Galvanotaxis experiments were performed as previously described66. Briefly, silicone stencils with 9 wells were placed in the galvanotaxis chambers for multi-spot seeding, which allowed us to simultaneously examine the galvanotactic responses of multiple sublines in the same chamber. Cancer cells isolated from different organs were then seeded singly to the wells with ideal density. 200 µl cell suspension were added in each well at concentrations of 2.2 × 104/mL and 4.5 × 105/mL for low density culture (~150 cells per mm2) and confluent culture (~3 × 103 cells per mm2), respectively. Cells were cultured overnight at 37 °C with 5% CO2 to allow sufficient attachment. Before EF stimulation, the stencils were lifted. Unattached cells were removed and fresh RPMI 1640 medium with 10% FBS and antibiotics were added. Current was applied to the chamber through agar-salt bridges connecting with silver/silver chloride electrodes in Steinberg’s solution as described previously67. Agar gel was pre-prepared in a sterilized condition by dissolving 3% (wt/vol) agar powder (Sigma, catalog no. A1296) into Steinberg’s solution67. 5 mL medium were added into reservoirs to ensure salt bridge contact and support cell viability during EF stimulation. A pair of reference electrodes connecting to a digital multimeter was placed in the two reservoirs to monitor EF strengths at the beginning of the experiment and every 30 minutes afterward to ensure consistent EF application. Cell migration was observed with a Carl Zeiss Observer Z1 inverted microscope with MetaMorph NX program (Molecular Devices, Sunnyvale, CA, USA). The microscope system was able to record serial time-lapse images of multiple locations on the multi-channel galvanotaxis chamber simultaneously. A 10× phase contrast objective lens was used for microscopy. Images were taken at 5-minute intervals for 3 hours.
Quantification of cell migration
Cell migration was analyzed to determine directedness (cos θ) and trajectory speed by using ImageJ software from the National Institutes of Health (http://rsbweb.nih.gov/ij/) with MTrackJ and Chemotaxis tool plugins as previously described14,68. The position of a cell was defined by its centroids. Cells that divided, moved in and out of the field, or merged with other cells during the experiment were excluded from analysis. Directedness was used as an indicator of galvanotaxis which is defined as cosine of the angle between the EF vector and a straight line connecting the start and end positions of a cell. A cell migrating directly toward the cathode would have a directedness of 1 while a cell migrating directly to the anode would have a directedness of −1. Migration speed is the trajectory distance divided by time, and migration persistence is the ratio of displacement distance (the straight-line distance between the start and end positions) to trajectory length traveled by a cell. The persistence would be equal to 1 when cells move persistently along a straight line in a given direction. For each condition, at least 50 cells were analyzed. All experiments were repeated, and data in the bar charts were averaged from three replicates.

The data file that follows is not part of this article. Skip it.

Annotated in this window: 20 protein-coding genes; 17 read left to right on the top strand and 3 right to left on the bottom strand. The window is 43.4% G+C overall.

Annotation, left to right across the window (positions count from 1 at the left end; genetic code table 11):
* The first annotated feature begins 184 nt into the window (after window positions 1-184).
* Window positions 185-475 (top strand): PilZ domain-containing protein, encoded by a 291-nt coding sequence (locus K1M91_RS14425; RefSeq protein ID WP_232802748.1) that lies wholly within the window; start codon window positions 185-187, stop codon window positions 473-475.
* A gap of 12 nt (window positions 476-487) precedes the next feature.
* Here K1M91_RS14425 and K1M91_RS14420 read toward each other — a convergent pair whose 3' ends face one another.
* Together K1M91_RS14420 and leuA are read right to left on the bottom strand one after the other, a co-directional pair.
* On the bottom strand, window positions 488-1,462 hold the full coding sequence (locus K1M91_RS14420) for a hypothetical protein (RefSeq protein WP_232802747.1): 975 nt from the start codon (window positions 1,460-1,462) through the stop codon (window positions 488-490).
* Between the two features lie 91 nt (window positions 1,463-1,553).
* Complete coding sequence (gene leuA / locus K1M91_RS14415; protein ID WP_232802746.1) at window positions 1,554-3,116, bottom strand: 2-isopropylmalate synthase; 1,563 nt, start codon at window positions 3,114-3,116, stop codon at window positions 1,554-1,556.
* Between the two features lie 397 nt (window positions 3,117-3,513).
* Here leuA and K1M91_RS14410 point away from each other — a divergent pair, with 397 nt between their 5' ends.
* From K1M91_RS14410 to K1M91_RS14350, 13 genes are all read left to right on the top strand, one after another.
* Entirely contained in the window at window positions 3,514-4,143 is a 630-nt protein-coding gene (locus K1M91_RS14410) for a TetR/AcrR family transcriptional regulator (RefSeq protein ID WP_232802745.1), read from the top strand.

All data are represented as means ± standard error of the mean (SEM). Statistical analyses were performed using GraphPad Prism 7.0 with one-way ANOVA followed by Dunnett’s test or unpaired two-tailed Student’s t-test. For correlation analysis between tumor weight and electric current density, the Pearson’s correlation coefficient was computed. P value was set at 0.05 for rejecting null hypotheses.
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This work is supported by UC Davis Comprehensive Cancer Center pilot grant MZCCC18 (to GGL and MZ). This work is also partially supported by AFOSR-MURI grant FA9550-16-1-0052. Work in Zhao Laboratory is supported by NEI R01EY019101, Core Grant (P-30 EY012576, PI. Jack Werner), the Research to Prevent Blindness, Inc. NRH and GGL performed work under the auspices of the U.S. Department of Energy by Lawrence Livermore National Laboratory under Contract DE-AC52-07NA27344 and were supported in part by LDRD-19-SI-003 grant. The authors would like to thank Nan Lin and Kaiwen Liu for assistance in data analysis. The authors are grateful to Drs. Chong-Xian Pan, Fernando Ferreira, and Guillaume Luxardi for some of initial experiments.
The authors declare no competing interests.
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Zhu, K., Hum, N.R., Reid, B. et al. Electric Fields at Breast Cancer and Cancer Cell Collective Galvanotaxis. Sci Rep 10, 8712 (2020). https://doi.org/10.1038/s41598-020-65566-0